Consider SASE

There's been a lot of excitement around Secure Access Service Edge (SASE) since its debut in 2019, naturally prompting some questions as well. Krishendu De, head of information security at CESC Limited, delved into how organizations can enhance network performance with SASE.

De provided an overview of the benefits of SASE, the problems the technology aims to address, SASE use cases and key factors to consider when selecting a provider. He stressed that implementing a SASE platform goes far beyond security, stating that "…so, as you can understand SASE is just not about security. It's a lot about network performance because if the end-user experience is not good, then there's no point implementing a solution like SASE. Yes, it provides security aggregation in the cloud, but what about the network?"

Go to the session for a complete look at SASE.

Ensure you have green technology

Independent resilience consultant and writer Paul Kirvan guides viewers through integrating sustainability and green technology into a network infrastructure. "When you're developing a network or when you're managing a network, you want to make sure that it's available. That's a big part of what resilience is. And it's not just a matter of what kind of security software you have, what kind of firewalls you use, what kind of intrusion detection systems you're using. But it's also a matter of ensuring that the technology you're using can not only ensure the resilience of your network, but also that it contributes to a greener environment."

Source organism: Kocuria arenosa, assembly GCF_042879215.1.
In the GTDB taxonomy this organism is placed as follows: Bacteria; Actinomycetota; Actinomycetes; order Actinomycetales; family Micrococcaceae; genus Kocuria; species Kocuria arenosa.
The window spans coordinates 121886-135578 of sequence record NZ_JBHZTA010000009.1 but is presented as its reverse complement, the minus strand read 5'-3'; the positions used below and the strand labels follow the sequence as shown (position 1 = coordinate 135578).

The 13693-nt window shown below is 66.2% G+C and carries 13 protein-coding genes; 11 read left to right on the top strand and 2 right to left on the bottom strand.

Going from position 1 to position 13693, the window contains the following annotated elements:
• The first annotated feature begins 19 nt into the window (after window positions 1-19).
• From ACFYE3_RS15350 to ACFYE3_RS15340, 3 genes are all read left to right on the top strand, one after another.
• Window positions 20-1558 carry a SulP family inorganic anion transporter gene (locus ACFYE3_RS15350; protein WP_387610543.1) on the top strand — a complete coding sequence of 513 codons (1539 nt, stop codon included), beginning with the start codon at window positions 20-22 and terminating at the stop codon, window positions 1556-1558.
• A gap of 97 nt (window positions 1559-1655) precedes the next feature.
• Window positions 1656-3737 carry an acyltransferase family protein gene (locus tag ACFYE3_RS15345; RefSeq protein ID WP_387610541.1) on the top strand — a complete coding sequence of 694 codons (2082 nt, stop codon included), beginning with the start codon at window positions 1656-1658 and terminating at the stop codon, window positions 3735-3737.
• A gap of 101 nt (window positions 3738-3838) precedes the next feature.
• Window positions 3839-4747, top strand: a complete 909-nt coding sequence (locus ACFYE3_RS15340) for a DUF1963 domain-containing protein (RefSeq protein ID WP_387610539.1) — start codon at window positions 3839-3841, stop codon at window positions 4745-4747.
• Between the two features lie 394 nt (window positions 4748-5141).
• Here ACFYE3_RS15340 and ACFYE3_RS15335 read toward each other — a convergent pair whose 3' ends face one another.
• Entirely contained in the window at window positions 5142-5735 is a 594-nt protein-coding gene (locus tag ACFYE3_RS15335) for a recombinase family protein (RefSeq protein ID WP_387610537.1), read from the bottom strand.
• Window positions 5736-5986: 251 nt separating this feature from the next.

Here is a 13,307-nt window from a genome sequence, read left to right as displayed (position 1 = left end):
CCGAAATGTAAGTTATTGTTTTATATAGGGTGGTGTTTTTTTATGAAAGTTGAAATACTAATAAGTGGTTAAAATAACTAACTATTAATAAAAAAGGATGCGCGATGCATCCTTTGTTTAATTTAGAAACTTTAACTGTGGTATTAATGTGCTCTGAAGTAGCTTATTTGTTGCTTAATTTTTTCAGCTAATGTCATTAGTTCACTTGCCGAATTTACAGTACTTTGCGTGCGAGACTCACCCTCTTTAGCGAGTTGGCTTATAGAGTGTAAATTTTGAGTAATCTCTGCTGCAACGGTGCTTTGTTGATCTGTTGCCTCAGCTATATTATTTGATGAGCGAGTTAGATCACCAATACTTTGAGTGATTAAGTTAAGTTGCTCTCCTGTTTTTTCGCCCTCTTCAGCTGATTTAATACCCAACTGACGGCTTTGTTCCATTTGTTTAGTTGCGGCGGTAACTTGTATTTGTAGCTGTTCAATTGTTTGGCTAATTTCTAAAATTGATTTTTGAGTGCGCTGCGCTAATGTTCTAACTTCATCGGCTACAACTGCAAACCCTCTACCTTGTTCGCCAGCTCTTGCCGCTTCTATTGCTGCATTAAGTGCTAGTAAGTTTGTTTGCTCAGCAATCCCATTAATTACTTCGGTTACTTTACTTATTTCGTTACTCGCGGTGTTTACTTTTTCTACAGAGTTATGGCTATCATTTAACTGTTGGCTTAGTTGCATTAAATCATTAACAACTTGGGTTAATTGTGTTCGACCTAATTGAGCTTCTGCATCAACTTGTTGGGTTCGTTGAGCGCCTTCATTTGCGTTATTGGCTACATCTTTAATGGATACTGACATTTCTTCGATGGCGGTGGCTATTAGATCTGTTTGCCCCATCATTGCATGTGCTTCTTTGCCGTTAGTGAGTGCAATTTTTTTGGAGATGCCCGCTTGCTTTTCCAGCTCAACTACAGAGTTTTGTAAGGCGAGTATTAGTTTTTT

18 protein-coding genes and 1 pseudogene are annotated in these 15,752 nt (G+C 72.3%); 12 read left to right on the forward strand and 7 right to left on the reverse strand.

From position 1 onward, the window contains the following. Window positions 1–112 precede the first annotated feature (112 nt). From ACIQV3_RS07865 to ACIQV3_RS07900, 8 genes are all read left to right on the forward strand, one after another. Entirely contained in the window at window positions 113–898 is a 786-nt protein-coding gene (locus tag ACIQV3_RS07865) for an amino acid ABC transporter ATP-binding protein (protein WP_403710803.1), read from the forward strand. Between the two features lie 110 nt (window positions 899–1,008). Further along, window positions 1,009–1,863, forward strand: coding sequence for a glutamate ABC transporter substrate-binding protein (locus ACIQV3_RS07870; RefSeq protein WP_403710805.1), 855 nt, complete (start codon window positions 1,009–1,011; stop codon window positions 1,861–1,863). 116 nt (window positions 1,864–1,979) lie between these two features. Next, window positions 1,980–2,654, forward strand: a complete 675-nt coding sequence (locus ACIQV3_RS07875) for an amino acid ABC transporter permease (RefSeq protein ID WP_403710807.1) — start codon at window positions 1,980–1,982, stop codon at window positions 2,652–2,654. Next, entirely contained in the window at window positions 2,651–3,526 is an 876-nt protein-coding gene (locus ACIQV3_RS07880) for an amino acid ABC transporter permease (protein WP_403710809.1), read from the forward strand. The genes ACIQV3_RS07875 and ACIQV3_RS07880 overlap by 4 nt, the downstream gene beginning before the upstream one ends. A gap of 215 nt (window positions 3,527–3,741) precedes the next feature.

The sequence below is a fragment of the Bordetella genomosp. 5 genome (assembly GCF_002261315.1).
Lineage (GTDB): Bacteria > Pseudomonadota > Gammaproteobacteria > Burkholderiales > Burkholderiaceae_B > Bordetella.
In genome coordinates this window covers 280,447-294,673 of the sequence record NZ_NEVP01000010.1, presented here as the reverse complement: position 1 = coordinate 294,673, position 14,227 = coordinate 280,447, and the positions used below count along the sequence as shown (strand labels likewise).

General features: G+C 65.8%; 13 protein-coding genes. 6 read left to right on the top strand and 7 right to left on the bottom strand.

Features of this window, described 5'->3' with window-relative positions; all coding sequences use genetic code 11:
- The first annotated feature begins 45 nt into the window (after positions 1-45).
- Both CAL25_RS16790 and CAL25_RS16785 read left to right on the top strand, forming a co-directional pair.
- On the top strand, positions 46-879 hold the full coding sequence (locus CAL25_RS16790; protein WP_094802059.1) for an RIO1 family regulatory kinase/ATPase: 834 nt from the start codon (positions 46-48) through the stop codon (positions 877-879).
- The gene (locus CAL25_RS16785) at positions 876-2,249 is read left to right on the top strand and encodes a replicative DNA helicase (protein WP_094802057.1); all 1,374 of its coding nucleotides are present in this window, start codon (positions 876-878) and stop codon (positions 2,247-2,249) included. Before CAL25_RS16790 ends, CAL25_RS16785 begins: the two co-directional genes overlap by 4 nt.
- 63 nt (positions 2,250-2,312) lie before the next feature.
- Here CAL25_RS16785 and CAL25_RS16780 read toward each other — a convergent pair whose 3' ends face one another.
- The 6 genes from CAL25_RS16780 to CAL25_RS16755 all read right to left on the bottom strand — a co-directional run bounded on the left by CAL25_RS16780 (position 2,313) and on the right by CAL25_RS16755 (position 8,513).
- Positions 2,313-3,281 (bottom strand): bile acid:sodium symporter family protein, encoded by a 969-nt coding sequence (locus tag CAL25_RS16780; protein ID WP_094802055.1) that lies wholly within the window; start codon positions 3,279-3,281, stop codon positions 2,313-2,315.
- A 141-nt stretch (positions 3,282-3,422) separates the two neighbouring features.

In this presentation, Kirvan also addresses environmental impact of network infrastructure, certifications useful when building a resilient network environment and encourages organizations to align network resilience efforts with their broader sustainability goals and initiatives.

Check out the full session for guidance on going green.

Recognize that cloud security is everyone's job

Did you know Gartner predicts 99% of cloud breaches will result from preventable misconfigurations or human errors by 2025? Michael Ratemo, principal security consultant at boutique security firm Cybersecurity Simplified, shared this startling statistic at the beginning of his presentation. Ratemo continued by explaining that organizations can have unrealistic expectations regarding their responsibilities once they've moved to the cloud, underscoring that "the cloud does not provide immunity from breaches." That's why he focused on misconfigurations in this session.

Ratemo ran a live demo of a misconfiguration to show viewers how these could pose security risks, discussed common misconfigurations and dug into some root causes of misconfigurations, such as the following:

  • Human error.
  • Poor governance.
  • Complexity.
  • Shadow IT.
  • Automation.
  • Lack of visibility.
  • Improper deployments.

The theme of this presentation was that cloud security is everyone's responsibility and he reinforced this message by highlighting these seven cloud misconfiguration remediation strategies: implementing cloud governance, upskilling employees, leveraging cloud security posture management (CSPM), developing policies and templates, automating security and configuration checks, monitoring, and auditing changes, and implementing technical security controls. Access the full presentation here for additional insights and to view CSPM product demos.

Natasha Carter is the director of partnerships and event content at TechTarget. Prior, Natasha served as the director of audience development at TechTarget. Natasha also co-leads diversity, equity and inclusion (DEI) initiatives across the organization. Before joining TechTarget in 2014, Natasha worked for The Warren Group.